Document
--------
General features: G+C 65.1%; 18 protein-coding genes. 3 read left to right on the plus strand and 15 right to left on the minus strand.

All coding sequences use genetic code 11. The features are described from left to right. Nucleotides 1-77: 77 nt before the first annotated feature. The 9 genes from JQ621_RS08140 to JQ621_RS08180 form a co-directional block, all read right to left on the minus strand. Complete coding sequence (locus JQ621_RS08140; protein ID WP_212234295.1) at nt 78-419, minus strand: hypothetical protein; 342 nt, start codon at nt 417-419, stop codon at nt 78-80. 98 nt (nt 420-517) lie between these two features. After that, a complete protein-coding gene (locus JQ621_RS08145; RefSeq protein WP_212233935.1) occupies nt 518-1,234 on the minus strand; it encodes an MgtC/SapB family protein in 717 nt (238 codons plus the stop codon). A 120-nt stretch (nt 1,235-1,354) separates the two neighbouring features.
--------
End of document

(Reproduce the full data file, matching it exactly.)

General features: G+C 65.1%; 18 protein-coding genes. 3 read left to right on the plus strand and 15 right to left on the minus strand.

All coding sequences use genetic code 11. The features are described from left to right. Nucleotides 1-77: 77 nt before the first annotated feature. The 9 genes from JQ621_RS08140 to JQ621_RS08180 form a co-directional block, all read right to left on the minus strand. Complete coding sequence (locus JQ621_RS08140; protein ID WP_212234295.1) at nt 78-419, minus strand: hypothetical protein; 342 nt, start codon at nt 417-419, stop codon at nt 78-80. 98 nt (nt 420-517) lie between these two features. After that, a complete protein-coding gene (locus JQ621_RS08145; RefSeq protein WP_212233935.1) occupies nt 518-1,234 on the minus strand; it encodes an MgtC/SapB family protein in 717 nt (238 codons plus the stop codon). A 120-nt stretch (nt 1,235-1,354) separates the two neighbouring features.